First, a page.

Eastern Europe credit risk rises as GDP growth eases

Ödeme Alışkanlıkları Barometresi

  • Bulgaria,
  • Çek Cumhuriyeti,
  • Macaristan,
  • Polonya,
  • Romanya,
  • Slovakya,
  • Türkiye
  • Otomotiv/Nakliye,
  • Kimyasal/İlaç,
  • Elektronik/BT

18 Eyl 2019

Economic growth in Eastern Europe is projected to remain solid this year, despite losing steam mainly because of poor growth prospects for Turkey.

However, the key drivers of growth in the region remain a resilient domestic demand and rising wages. On the export performance side, uncertainties surrounding global trade are weakening trade prospects and casting a shadow on business confidence.

To support domestic and export trade, respondents in Eastern Europe offer customer credit more often than last year 

Suppliers surveyed in Eastern Europe transacted on average 67.2% of the total value of their sales to B2B customers on credit (up from 38.8% one year ago). The sharp increase in the proportion of credit-based sales in Eastern Europe is highly likely to be caused by business efforts to sustain domestic demand, which appears to be the key driver of economic growth in the region. It may also be a reflection of business desire to enhance their competitiveness on foreign markets and gain a greater export market share. Against this general background, the use of B2B trade credit varies markedly across the countries surveyed in the region. Respondents in Slovakia appear to be the most inclined to offer consumer credit to their B2B customers (91.5% of the total value of their B2B sales was reported to be made on credit, up from 51.4% last year). Across the other countries surveyed in the region, the proportion of B2B sales made on credit ranges from a high of 87.6% (up from 43.3% last year) in the Czech Republic, to a low of 48.5% (up from 30.5% one year ago) in Poland. With 33.6% of the total value of their B2B sales made on credit (up from 24.4% last year), Bulgarian respondents seem to have the least trade credit friendly approach in the region.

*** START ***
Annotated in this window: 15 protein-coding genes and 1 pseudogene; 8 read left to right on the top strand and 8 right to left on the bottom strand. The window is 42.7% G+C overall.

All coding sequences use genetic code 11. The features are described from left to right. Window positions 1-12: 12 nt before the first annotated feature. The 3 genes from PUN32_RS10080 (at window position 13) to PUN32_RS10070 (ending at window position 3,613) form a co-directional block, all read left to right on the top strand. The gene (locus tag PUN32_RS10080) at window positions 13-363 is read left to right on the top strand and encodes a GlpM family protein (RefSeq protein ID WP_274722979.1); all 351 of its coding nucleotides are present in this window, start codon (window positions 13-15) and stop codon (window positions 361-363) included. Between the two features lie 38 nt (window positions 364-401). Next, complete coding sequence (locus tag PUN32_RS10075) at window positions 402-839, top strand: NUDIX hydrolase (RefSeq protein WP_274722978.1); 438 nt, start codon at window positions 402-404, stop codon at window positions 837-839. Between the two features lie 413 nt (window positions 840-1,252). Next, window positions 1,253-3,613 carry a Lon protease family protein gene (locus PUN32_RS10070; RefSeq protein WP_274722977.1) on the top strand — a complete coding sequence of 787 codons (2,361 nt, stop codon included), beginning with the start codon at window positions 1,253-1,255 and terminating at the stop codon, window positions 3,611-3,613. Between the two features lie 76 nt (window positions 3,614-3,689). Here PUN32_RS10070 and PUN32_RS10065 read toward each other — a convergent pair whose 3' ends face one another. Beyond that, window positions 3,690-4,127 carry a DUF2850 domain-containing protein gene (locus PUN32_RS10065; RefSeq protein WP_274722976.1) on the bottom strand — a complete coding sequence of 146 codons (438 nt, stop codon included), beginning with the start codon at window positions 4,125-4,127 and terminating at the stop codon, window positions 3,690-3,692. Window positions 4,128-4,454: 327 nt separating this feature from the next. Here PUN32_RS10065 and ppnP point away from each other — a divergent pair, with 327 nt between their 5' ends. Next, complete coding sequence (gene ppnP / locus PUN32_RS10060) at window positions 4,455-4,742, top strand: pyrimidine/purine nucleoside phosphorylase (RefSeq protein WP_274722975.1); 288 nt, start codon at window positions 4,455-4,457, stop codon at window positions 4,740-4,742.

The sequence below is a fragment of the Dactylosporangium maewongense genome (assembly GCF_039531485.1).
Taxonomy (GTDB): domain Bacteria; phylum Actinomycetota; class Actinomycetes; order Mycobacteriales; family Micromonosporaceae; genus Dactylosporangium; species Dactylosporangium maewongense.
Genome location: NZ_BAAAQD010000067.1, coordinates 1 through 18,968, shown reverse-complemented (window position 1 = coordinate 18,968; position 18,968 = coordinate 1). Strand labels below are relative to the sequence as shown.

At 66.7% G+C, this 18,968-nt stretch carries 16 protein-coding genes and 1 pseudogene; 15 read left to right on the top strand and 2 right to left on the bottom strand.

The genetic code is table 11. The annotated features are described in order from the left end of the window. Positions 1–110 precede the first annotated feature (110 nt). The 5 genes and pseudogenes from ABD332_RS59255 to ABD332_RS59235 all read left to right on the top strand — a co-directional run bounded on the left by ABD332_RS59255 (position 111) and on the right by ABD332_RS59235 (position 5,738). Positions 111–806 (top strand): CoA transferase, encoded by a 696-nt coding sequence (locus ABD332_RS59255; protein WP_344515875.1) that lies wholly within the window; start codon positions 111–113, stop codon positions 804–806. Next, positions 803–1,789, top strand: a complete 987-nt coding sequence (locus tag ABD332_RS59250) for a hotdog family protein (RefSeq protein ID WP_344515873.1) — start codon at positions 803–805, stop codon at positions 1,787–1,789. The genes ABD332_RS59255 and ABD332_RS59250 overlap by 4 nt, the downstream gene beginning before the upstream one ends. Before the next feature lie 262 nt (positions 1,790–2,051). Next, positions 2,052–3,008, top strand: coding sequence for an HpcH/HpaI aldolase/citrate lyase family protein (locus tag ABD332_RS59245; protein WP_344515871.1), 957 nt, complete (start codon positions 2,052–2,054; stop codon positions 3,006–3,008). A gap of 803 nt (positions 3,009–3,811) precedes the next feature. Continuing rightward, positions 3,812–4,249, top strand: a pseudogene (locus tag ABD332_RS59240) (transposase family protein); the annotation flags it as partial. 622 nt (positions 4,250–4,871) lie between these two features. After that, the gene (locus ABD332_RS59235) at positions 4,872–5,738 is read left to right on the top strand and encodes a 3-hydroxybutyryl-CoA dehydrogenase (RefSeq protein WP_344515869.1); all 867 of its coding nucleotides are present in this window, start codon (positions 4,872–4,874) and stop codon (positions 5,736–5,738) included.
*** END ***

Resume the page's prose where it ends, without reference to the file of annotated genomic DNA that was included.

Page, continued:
Proportion of total B2B sales made on credit in Eastern Europe

Except for Bulgaria, average payment terms in Eastern Europe are longer than one year ago 

Besides offering trade credit more often than last year, suppliers surveyed in Eastern Europe appear equally likely to give their B2B customers more time to settle invoices. Payment from B2B customers is requested by at least 37 days from invoicing, namely three days longer than last year. On a country basis, the payment terms set for B2B customers in Hungary (29 days), Bulgaria (30 days), the Czech Republic (31 days) and Slovakia (33 days) appear to be tighter than those given in Poland (38 days), Romania (40 days) and Turkey (59 days). It is worth noting that Bulgaria stands out in Eastern Europe as the country where payment terms set for B2B customers are significantly shorter than one year ago. This finding, which suggests that Bulgarian respondents have a stronger perception of trade credit risk, is in line with that seen earlier in respect to their sharp aversion to offering customer credit. 

Assessing prospective customer creditworthiness and sending dunning letters (outstanding invoice reminders) are the most common credit management techniques used in Eastern Europe 

The credit management techniques that suppliers surveyed in Eastern Europe appear to use most often are the assessment of the prospective buyer’s creditworthiness prior to any trade credit decision (as reported by 39% of respondents) and dunning activities (outstanding invoice reminders) as reported by 36% of respondents. On a country perspective, the most active in performing both credit quality assessments and dunning activities are respondents in the Czech Republic (68% and 52% respectively) and in Slovakia (57% and 53% respectively). Suppliers surveyed in Bulgaria are the most inclined in Eastern Europe to request payment on cash or on terms other than trade credit from their B2B customers (55% of respondents compared to 32% in Eastern Europe). Turkey follows with 44% of respondents using the same credit management technique. The most likely to self-insure are suppliers interviewed in Romania (40%, which represents twice as many as in Eastern Europe) and Poland (33%).